“Morgues Overflowing,” “Displaced Palestinians Speak of Ordeal,” “Deaths as Israeli Tanks Shell Gaza Hospital.”
The headlines in the Arab and Muslim world all shout a message of sympathy for the Palestinians and name Israel as the aggressor despite the range of opinions throughout the Arab world about America, Israel’s principal ally, and about the Palestinian militant group Hamas.
“The Egyptians don’t like Hamas, the Saudis and UAE don’t like Hamas, but everyone in Egypt and the Middle East sympathizes with Palestine,” said Shibley Telhami, an expert on Middle Eastern Media with the Brookings Institute.
Several media sources referred to Palestinian casualties as “martyrs.”
In a top story on Arab news source Al-Monitor titled “No escape for civilians in Gaza,” reporters referred to casualties, saying, “The number of children killed stands, at the time of writing, at 53 from a total number of 237 martyrs and more than 1,700 injured since Israel launched its war on July 8.”
Mr. Telhami explained that despite inter-Arab political differences, the staggering death toll has led to a public outcry in the Arab media.
“When there are casualties of this sort, it’s very hard for them to go against the public sentiment, which is pro-Palestinian. Almost everyone treats Palestinian casualties as martyrs and calls Israel the aggressor, even though they don’t like Hamas at all,” he said.
Egypt’s role in the latest round of conflict between Israel and the Palestinians is largely in question as the country was the first Arab state to recognize and make peace with Israel. Egypt historically has suppressed Hamas and helped mediate cease-fires between Hamas and Israel.
Headlines suggest that while Egypt debates whether to push negotiations with Hamas, Iran could step forward to help the terrorist group.
Ahram reports that Egypt might be more flexible in cease-fire negotiations, while Iran’s top news outlet, Fars News, touted as its top story that an Iranian parliamentary delegation would be visiting Gaza to study recent developments in the region and the “Zionist crimes committed against the Palestinian people.”
The Iranian news source continued to denounce Israeli aggression, referring to support for the “defenseless” people in Gaza.
According to Mr. Telhami, until Israel began ground operations in Gaza four days ago, the latest conflict has been underreported compared to the coverage of Israel-Gaza wars in 2008, 2009 and 2012.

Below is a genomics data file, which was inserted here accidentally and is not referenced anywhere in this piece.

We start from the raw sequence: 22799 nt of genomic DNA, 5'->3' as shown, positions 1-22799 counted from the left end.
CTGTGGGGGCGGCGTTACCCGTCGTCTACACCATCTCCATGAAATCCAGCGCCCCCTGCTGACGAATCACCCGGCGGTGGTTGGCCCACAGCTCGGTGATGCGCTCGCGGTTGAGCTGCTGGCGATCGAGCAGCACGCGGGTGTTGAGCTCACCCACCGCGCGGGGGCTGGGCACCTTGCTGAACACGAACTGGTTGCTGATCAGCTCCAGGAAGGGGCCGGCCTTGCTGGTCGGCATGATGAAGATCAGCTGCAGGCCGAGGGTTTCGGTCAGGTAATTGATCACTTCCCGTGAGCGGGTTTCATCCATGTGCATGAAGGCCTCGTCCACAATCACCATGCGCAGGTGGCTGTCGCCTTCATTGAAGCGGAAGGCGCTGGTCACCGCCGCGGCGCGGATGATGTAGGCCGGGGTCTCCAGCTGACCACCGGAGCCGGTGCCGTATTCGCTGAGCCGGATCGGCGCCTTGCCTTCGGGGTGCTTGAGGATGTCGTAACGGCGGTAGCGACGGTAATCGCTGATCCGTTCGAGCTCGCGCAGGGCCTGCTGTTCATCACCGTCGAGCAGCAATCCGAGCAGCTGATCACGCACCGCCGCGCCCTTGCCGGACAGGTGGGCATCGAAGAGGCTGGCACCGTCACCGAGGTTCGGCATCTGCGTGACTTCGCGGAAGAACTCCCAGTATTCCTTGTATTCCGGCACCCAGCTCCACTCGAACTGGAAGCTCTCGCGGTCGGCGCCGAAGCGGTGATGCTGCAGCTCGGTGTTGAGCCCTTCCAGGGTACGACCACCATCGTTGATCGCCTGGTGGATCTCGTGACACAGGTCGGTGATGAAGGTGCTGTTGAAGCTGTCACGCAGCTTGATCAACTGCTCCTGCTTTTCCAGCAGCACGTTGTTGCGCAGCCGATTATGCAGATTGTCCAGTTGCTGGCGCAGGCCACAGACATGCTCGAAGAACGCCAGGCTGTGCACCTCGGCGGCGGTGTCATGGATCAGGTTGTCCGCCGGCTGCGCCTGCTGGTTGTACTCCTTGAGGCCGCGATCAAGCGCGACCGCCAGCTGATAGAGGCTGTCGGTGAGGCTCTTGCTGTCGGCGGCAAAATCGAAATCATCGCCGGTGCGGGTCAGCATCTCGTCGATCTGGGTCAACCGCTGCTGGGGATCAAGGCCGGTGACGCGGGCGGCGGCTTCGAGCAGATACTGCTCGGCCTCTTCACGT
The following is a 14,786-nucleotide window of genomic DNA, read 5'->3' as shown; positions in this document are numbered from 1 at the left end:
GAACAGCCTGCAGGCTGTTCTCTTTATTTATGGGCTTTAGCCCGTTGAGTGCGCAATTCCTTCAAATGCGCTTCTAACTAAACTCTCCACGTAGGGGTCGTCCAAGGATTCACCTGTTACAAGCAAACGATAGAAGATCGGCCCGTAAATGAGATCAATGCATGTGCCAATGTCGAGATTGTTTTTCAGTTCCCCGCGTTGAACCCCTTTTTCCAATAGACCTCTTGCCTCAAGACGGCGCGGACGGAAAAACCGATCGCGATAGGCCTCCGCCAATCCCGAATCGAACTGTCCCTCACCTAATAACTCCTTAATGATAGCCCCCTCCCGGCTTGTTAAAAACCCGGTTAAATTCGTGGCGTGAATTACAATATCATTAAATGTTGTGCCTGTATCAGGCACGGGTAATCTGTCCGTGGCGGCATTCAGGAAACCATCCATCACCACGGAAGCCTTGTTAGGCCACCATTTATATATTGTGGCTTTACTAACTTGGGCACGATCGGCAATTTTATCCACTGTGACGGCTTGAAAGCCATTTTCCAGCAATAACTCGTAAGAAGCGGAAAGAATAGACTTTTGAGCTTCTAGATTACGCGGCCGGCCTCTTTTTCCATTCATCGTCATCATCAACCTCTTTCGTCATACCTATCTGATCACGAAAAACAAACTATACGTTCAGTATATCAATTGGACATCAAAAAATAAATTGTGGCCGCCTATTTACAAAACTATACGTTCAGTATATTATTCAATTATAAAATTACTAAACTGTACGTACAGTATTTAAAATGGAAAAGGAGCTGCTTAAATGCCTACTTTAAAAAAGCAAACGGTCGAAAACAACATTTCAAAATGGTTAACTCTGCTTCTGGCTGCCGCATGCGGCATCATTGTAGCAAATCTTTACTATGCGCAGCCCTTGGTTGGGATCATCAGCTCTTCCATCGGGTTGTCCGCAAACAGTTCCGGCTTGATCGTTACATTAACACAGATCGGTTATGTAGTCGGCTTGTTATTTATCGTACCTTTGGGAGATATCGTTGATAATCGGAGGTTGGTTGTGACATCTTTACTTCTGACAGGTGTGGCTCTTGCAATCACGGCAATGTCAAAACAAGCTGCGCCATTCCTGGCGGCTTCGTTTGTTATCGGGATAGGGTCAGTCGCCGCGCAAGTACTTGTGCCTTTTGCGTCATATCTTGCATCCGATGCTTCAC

“That’s true of all stations, including Al-Jazeera. In large part, because Arabs have a lot of things going on, Iraq, Syria [and] even Egypt had a lot of attacks on soldiers. All of that seemed to distract from the Gaza war, but then, once the Gaza ground war started, it’s fascinating how it suddenly galvanized the media,” he said.
The focus in Israeli media is on the increase in casualties since the ground operations began. On Monday the top stories on the websites of both Haaretz and The Jerusalem Post reported the deaths of seven Israel Defense Forces killed in the conflict. Both media outlets focused on identifying and profiling the IDF casualties and seemed to bury Gaza’s death toll in lower-billed stories.
Many people in Israel are turning to Al-Jazeera for the latest news, but Israeli Foreign Minister Avigdor Lieberman called for the government to ban the Qatar-based news source, saying, “Qatar has turned into a global problem. Al-Jazeera is a central pillar of the propaganda apparatus of Hamas,” International Business Times reported.
But according to Mr. Telhami, the Israeli government has been censoring casualties, delaying Israeli media from identifying the soldiers for several hours while Al-Jazeera manages to report such information sooner.
“If I really want to get a sense of how the war is going, the first place for me to go is to see what Al-Jazeera is saying,” Mr. Telhami said.
A spokeswoman for Al-Jazeera was unavailable for an interview but told The Washington Times, “We’re telling all sides of the situation from both Israel and Gaza, and viewer response has been strong.”
Many Arab news sources reported on President Obama’s statements on the situation Monday, when he said he had “serious concerns about the rising number of Palestinian civilian casualties” and called for the United Nations to step in.
But Mr. Obama’s “serious concerns” will not be enough to help the situation as many media reports condemned America’s inaction.
“Almost all the media, including the ones that tend to be friendly to the U.S., have been critical of the American role — in large part critical of the U.S. not taking action to stop it,” Mr. Telhami said. “Particularly after yesterday, when the scale of civilian casualties in Gaza became clear.”
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